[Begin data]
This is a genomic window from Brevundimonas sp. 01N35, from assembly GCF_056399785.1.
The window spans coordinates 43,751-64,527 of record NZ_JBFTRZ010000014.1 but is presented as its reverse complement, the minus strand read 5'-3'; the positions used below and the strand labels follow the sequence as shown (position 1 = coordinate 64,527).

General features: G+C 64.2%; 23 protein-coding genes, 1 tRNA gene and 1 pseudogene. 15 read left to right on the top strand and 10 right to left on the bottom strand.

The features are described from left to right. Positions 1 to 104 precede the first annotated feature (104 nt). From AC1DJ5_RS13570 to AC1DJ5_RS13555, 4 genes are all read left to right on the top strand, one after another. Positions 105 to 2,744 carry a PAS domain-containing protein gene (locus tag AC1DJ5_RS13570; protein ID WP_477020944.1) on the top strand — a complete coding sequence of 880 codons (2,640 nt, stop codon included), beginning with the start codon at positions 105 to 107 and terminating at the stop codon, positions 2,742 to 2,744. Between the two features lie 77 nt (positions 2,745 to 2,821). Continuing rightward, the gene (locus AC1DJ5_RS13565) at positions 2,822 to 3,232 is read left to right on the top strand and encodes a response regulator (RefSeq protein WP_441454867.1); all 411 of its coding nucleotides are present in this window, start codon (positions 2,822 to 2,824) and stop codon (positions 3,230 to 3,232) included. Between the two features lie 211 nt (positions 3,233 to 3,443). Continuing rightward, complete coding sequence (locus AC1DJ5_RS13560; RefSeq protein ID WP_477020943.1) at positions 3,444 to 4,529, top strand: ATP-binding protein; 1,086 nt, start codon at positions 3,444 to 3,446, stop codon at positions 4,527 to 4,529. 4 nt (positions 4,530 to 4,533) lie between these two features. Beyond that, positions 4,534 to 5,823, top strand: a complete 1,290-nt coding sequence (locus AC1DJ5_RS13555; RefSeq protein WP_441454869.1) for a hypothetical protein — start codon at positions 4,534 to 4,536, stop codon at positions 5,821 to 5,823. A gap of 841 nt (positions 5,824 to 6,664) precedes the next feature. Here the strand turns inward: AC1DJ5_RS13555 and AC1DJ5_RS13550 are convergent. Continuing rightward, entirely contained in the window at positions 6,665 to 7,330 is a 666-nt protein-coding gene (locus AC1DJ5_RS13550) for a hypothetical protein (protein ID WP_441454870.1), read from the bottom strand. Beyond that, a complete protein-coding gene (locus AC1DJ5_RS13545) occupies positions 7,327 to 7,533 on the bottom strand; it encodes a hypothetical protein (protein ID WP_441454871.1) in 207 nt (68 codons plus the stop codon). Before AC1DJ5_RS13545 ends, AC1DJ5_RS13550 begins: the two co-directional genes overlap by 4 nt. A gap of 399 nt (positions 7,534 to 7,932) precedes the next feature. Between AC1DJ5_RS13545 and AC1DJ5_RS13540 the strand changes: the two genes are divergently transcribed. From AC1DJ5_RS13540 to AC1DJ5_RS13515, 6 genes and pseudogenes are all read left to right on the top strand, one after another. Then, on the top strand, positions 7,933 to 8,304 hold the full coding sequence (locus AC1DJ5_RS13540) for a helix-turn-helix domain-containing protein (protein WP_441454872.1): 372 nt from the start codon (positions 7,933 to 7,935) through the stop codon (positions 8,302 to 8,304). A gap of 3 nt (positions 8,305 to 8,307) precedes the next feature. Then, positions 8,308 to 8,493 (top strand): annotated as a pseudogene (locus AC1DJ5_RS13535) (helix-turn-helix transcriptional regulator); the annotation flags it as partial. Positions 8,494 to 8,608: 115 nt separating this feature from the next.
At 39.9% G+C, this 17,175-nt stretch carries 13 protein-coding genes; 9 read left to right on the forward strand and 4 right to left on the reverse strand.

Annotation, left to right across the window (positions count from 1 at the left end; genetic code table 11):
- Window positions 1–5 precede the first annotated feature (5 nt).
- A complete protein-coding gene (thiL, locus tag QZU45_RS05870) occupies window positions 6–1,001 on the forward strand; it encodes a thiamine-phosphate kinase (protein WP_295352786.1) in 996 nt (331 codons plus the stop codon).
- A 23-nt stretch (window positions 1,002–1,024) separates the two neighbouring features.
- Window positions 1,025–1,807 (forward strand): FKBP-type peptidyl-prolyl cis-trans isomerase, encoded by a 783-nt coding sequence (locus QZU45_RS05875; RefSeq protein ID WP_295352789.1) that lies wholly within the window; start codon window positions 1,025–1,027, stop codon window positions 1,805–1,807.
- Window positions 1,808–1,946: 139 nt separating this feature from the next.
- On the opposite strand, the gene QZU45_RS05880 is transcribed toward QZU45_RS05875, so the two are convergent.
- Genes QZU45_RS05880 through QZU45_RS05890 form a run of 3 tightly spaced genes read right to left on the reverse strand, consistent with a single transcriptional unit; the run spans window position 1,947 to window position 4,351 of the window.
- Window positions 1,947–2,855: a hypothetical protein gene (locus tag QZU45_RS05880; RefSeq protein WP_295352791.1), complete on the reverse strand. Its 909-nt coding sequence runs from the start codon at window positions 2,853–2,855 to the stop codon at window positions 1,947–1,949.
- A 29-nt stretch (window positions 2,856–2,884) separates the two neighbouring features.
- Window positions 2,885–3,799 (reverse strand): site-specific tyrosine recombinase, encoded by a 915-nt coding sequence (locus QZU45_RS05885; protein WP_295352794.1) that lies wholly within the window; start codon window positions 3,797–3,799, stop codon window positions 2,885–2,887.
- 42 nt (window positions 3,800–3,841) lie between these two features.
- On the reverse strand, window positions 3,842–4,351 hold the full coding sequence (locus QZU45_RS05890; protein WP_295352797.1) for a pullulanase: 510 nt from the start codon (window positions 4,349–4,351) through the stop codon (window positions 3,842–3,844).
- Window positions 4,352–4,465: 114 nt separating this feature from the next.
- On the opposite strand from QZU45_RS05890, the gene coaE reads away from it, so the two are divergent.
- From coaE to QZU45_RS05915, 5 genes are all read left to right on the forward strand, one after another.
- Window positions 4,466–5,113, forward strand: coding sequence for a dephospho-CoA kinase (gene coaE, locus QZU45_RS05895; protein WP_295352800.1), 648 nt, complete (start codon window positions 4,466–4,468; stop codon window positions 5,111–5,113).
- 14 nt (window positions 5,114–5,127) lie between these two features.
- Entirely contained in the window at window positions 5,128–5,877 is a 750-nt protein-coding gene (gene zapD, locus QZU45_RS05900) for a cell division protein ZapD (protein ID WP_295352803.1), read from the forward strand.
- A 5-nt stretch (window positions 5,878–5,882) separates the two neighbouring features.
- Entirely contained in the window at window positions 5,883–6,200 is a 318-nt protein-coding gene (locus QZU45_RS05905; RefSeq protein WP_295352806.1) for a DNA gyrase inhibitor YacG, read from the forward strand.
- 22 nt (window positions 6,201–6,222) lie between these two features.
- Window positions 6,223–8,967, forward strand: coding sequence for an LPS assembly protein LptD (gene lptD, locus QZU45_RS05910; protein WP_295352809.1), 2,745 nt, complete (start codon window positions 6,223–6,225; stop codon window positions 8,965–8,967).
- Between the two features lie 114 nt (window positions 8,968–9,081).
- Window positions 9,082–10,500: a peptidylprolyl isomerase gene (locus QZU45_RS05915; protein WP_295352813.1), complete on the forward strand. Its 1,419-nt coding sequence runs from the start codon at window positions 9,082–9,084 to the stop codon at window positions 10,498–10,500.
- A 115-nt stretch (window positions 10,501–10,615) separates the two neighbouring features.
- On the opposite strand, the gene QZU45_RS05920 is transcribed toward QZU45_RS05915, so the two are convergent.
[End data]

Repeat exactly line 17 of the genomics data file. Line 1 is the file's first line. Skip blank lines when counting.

- 42 nt (window positions 3,800–3,841) lie between these two features.